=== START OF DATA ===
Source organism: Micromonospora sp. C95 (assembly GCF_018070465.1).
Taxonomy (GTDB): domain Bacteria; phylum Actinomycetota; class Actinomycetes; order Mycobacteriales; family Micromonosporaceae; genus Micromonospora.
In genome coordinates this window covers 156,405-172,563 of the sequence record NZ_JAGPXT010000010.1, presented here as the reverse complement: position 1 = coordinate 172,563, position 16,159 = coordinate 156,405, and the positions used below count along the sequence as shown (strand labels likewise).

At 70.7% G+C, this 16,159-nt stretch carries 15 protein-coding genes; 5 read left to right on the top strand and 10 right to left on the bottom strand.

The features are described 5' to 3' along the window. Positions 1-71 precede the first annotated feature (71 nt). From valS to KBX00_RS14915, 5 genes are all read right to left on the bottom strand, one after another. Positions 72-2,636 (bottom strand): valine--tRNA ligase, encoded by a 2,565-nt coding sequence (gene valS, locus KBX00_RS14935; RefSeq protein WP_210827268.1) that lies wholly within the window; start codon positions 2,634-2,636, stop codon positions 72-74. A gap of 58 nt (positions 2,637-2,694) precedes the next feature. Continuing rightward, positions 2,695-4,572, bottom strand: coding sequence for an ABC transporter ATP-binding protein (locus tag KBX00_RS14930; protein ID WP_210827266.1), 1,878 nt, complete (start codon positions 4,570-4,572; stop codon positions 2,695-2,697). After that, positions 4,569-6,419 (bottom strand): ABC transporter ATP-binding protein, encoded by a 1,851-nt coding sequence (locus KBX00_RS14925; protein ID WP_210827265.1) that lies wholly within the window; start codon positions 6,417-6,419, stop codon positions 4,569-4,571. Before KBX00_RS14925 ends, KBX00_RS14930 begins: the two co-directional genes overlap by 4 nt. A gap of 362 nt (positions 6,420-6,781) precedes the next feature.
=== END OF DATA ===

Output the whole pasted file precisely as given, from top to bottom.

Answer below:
Source organism: Micromonospora sp. C95 (assembly GCF_018070465.1).
Taxonomy (GTDB): domain Bacteria; phylum Actinomycetota; class Actinomycetes; order Mycobacteriales; family Micromonosporaceae; genus Micromonospora.
In genome coordinates this window covers 156,405-172,563 of the sequence record NZ_JAGPXT010000010.1, presented here as the reverse complement: position 1 = coordinate 172,563, position 16,159 = coordinate 156,405, and the positions used below count along the sequence as shown (strand labels likewise).

At 70.7% G+C, this 16,159-nt stretch carries 15 protein-coding genes; 5 read left to right on the top strand and 10 right to left on the bottom strand.

The features are described 5' to 3' along the window. Positions 1-71 precede the first annotated feature (71 nt). From valS to KBX00_RS14915, 5 genes are all read right to left on the bottom strand, one after another. Positions 72-2,636 (bottom strand): valine--tRNA ligase, encoded by a 2,565-nt coding sequence (gene valS, locus KBX00_RS14935; RefSeq protein WP_210827268.1) that lies wholly within the window; start codon positions 2,634-2,636, stop codon positions 72-74. A gap of 58 nt (positions 2,637-2,694) precedes the next feature. Continuing rightward, positions 2,695-4,572, bottom strand: coding sequence for an ABC transporter ATP-binding protein (locus tag KBX00_RS14930; protein ID WP_210827266.1), 1,878 nt, complete (start codon positions 4,570-4,572; stop codon positions 2,695-2,697). After that, positions 4,569-6,419 (bottom strand): ABC transporter ATP-binding protein, encoded by a 1,851-nt coding sequence (locus KBX00_RS14925; protein ID WP_210827265.1) that lies wholly within the window; start codon positions 6,417-6,419, stop codon positions 4,569-4,571. Before KBX00_RS14925 ends, KBX00_RS14930 begins: the two co-directional genes overlap by 4 nt. A gap of 362 nt (positions 6,420-6,781) precedes the next feature.